Not all of it sucks though. Patrick Stewart just tears down the walls of awesomeness as Picard. We see him slowly becoming consumed by his hatred of the Borg and his need for revenge you can see seeping into every fiber of his being, from the way he walks to his subtle facial expressions. When he explodes in his office I always sit in complete reverential silence to allow that absolutely brilliant scene to play out. Sure it goes into Star Trek II territory with all the Moby Dick references being thrown around, but it’s such a well written and marvelously directed scene that it floors me each time I see it. I could watch Patrick Stewart read the Battlefield Earth script aloud and I would be absolutely riveted.
Brent Spiner makes up for all his craptastic shenanigans in Generations with his measured performance here. He somehow makes his scenes with the Borg Queen work despite the fact that she should never have been included in the first place, his allegiance swap is mostly believable when you see what he is being offered in exchange for his loyalty is all he’s ever wanted. Personally, I was just happy he wasn’t being used as comic relief and comic relief only.

Most of the cast all have a purpose in the story and get a great moment or two to shine. I loved that LeVar Burton was able to do away with the VISOR so we can finally see his eyes. His scenes with James Cromwell’s Cochrane are genuine and his idolization of the character comes across well. Marina Sirtis gets some funny comedic moments when she gets drunk in order to gain Cochrane’s trust. Michael Dorn gets some of the best moments of all. We see Worf commanding the Defiant, smacking down Borg left and right and even showing his resourcefulness during his spacewalk scene. Shit, he even threatens to kill Picard after he disrespects him in public. Unfortunately Gates McFadden just kind of pops up now and then to remind the audience that she’s in the movie.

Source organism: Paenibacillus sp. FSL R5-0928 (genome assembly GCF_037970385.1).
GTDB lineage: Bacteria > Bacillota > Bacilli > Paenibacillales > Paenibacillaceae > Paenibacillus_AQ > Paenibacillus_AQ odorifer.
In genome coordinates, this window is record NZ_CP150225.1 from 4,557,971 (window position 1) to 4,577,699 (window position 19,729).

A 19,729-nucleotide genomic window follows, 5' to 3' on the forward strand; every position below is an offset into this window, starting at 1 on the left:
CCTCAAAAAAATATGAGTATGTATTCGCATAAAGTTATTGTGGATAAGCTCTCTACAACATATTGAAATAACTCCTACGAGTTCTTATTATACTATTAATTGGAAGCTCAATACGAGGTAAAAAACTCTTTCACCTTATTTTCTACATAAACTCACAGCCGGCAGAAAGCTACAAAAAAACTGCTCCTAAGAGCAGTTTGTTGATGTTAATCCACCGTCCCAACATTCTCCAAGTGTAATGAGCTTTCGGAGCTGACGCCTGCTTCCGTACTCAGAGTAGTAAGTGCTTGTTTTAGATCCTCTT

Jonathan Frakes pulls double duty playing Second-in-Command Will Riker and directing the film. His role is noticeably scaled back to allow him to work behind the camera more effectively, but when he’s on screen he’s the same likable man-whore we all remember him being on the show. He previously directed a number of the better episodes in the series, as well as some on Deep Space Nine. The fact that he was so readily handed the reigns of the franchise (it took a couple of films before any classic cast member was allowed to do so) so early on proved that he earned the trust of the producers, and he does have the talent to back it up. He has a great eye for spectacle and knows when to focus on getting the best performance out of the actors when necessary. Everyone stepped up their game in this installment thanks to his direction. Dude’s talented.

The action scenes are fantastic. The Borg dogfight at the top of the film is short but sweet. We get to see a whole slew of new starship designs and most of them get blown up real good. The suspenseful corridor scenes all work and the spacewalk scene is a flat out geek orgasm. All the FX are top notch due to ILM and the return of composer Jerry Goldsmith to the franchise was very welcome (his main theme is one of the greatest pieces of music I’ve ever heard). The design of the Enterprise-E is rad too.
I’m torn on this one. There’s a lot to like but there are too many serious gaffs for me to overlook. It’s definitely better than Generations, but not by a whole hell of a lot. This sequel is more disappointing than anything else and sometimes that can be worse than it just being a bad film in general.

2.5 out of 5